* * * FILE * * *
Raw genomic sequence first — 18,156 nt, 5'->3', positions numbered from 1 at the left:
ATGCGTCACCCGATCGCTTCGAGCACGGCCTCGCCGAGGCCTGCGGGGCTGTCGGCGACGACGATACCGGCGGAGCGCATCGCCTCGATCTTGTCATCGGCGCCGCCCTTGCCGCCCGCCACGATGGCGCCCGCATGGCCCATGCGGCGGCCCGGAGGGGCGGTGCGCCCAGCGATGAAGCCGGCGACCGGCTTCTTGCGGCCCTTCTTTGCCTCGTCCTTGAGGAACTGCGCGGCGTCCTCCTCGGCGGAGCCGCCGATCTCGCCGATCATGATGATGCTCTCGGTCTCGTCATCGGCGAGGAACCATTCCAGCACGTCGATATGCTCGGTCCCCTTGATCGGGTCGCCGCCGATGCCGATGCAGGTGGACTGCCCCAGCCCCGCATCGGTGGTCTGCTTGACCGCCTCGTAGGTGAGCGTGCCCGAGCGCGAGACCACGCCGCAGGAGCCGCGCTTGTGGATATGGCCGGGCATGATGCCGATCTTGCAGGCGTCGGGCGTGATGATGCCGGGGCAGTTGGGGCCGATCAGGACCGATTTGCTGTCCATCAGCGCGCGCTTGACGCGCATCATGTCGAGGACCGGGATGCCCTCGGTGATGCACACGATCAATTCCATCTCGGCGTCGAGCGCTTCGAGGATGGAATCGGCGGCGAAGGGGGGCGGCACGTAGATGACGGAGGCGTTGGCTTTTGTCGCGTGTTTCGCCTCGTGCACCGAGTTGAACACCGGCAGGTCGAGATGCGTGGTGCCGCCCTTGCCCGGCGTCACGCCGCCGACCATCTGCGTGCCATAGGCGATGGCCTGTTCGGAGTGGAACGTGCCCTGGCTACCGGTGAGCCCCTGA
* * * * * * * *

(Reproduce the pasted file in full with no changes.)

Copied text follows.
Raw genomic sequence first — 18,156 nt, 5'->3', positions numbered from 1 at the left:
ATGCGTCACCCGATCGCTTCGAGCACGGCCTCGCCGAGGCCTGCGGGGCTGTCGGCGACGACGATACCGGCGGAGCGCATCGCCTCGATCTTGTCATCGGCGCCGCCCTTGCCGCCCGCCACGATGGCGCCCGCATGGCCCATGCGGCGGCCCGGAGGGGCGGTGCGCCCAGCGATGAAGCCGGCGACCGGCTTCTTGCGGCCCTTCTTTGCCTCGTCCTTGAGGAACTGCGCGGCGTCCTCCTCGGCGGAGCCGCCGATCTCGCCGATCATGATGATGCTCTCGGTCTCGTCATCGGCGAGGAACCATTCCAGCACGTCGATATGCTCGGTCCCCTTGATCGGGTCGCCGCCGATGCCGATGCAGGTGGACTGCCCCAGCCCCGCATCGGTGGTCTGCTTGACCGCCTCGTAGGTGAGCGTGCCCGAGCGCGAGACCACGCCGCAGGAGCCGCGCTTGTGGATATGGCCGGGCATGATGCCGATCTTGCAGGCGTCGGGCGTGATGATGCCGGGGCAGTTGGGGCCGATCAGGACCGATTTGCTGTCCATCAGCGCGCGCTTGACGCGCATCATGTCGAGGACCGGGATGCCCTCGGTGATGCACACGATCAATTCCATCTCGGCGTCGAGCGCTTCGAGGATGGAATCGGCGGCGAAGGGGGGCGGCACGTAGATGACGGAGGCGTTGGCTTTTGTCGCGTGTTTCGCCTCGTGCACCGAGTTGAACACCGGCAGGTCGAGATGCGTGGTGCCGCCCTTGCCCGGCGTCACGCCGCCGACCATCTGCGTGCCATAGGCGATGGCCTGTTCGGAGTGGAACGTGCCCTGGCTACCGGTGAGCCCCTGA